Global risk markets have sold off in recent weeks in light of the deepening political troubles facing US President Donald Trump. Event risk surrounding the President is likely to remain high for the next few weeks, but his near-term demise seems unlikely. Either way, longer-term the fundamentals favouring further gains in equities, the US dollar and bond yields remain in place for the time being.
How to remove a US President by impeachment
Impeachment of a US President takes place when impeachment articles (or charges) are proposed and passed through a relevant judiciary Committee of the House of Representatives. For “impeachment” this charge is then required to pass the House of Representatives by a simple majority. But a President impeached in this way is not automatically ousted from office. Indeed, both President Bill Clinton (1998) and Andrew Johnson (1868) were impeached in this way and lived to tell the tale. To be removed from office, the Senate is then required to conduct an impeachment trial, and the President must be judged guilty by a two thirds majority. Incidentally, contrary to popular belief, President Richard Nixon was never formally impeached – he resigned from office before even the House of Representatives had a chance to vote on the matter.
It, therefore, remains the fact that no US President in history has ever been removed from office as a result of impeachment.
Can or will Trump be impeached?
What about Trump? Perhaps reflecting his political inexperience and/or unwillingness to heed advice, US President Donald Trump has waded into a sea of political trouble in recent weeks. Irrespective of whether Trump – or at least members of this election team – are implicated in dealings with Russia during last year’s election, his apparent desire for former FBI head James Comey to drop investigations is a serious matter in its own right. If proven, Trump’s intimations toward Comey could be construed as obstruction of justice, which itself is an impeachable offence.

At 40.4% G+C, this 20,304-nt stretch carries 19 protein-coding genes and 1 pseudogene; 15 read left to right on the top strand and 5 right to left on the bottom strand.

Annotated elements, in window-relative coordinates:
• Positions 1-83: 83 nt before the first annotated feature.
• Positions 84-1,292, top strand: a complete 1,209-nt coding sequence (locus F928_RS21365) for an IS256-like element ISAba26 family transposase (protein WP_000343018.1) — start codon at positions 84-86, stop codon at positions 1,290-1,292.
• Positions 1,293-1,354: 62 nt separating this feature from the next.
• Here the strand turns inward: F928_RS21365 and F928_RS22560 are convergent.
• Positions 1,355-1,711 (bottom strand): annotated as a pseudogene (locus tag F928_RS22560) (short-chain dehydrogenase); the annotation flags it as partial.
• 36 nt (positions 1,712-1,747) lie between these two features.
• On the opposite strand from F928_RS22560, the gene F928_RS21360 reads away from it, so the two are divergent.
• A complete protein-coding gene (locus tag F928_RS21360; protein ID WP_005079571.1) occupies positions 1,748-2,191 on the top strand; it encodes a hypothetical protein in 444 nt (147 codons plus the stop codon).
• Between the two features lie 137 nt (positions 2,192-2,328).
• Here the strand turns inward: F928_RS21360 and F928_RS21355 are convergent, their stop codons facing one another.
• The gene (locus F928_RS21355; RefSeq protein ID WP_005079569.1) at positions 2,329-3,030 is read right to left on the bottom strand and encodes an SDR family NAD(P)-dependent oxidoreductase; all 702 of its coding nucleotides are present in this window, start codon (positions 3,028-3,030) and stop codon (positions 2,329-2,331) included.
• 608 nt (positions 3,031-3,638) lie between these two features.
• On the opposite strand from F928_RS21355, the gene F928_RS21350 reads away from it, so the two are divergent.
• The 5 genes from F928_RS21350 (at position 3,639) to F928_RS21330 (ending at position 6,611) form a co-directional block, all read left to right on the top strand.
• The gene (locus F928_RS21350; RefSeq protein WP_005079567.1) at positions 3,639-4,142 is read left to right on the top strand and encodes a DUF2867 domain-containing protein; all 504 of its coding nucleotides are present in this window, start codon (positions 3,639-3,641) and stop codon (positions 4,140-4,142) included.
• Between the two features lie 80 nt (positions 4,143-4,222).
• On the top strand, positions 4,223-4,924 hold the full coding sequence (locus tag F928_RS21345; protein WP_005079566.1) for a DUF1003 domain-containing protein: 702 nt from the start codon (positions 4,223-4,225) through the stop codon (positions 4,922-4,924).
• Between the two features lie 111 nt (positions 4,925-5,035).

Of course, we’ll learn more when Comey testifies before the Senate at a date yet to be confirmed after next Monday’s (May 29) Memorial Day holiday. If Comey’s evidence supports an obstruction of justice charge, the pressure will be on the Congress to act. Whether it does remains to be seen.
One the one hand, Trump has never been warmly embraced by the Republican Party, and his removal in favour a “more establishment” type figure such as Vice-President Mike Pence might seem attractive. Were Pence to become President, it’s likely many of the deregulatory and fiscal stimulus measures advocated by Trump – and supported by Republicans – would still move forward. As for Trump, it could be the Washington establishment’s ultimate revenge.
Countering this, however, is the reality that Trump remains very popular among rank and file Republican voters. And unlike Nixon, he seems very unlikely to resign and go quietly. There’s even some risk of a serious civil uprising if Trump mounts a campaign claiming he’s been unjustly treated and a victim of ‘fake news’.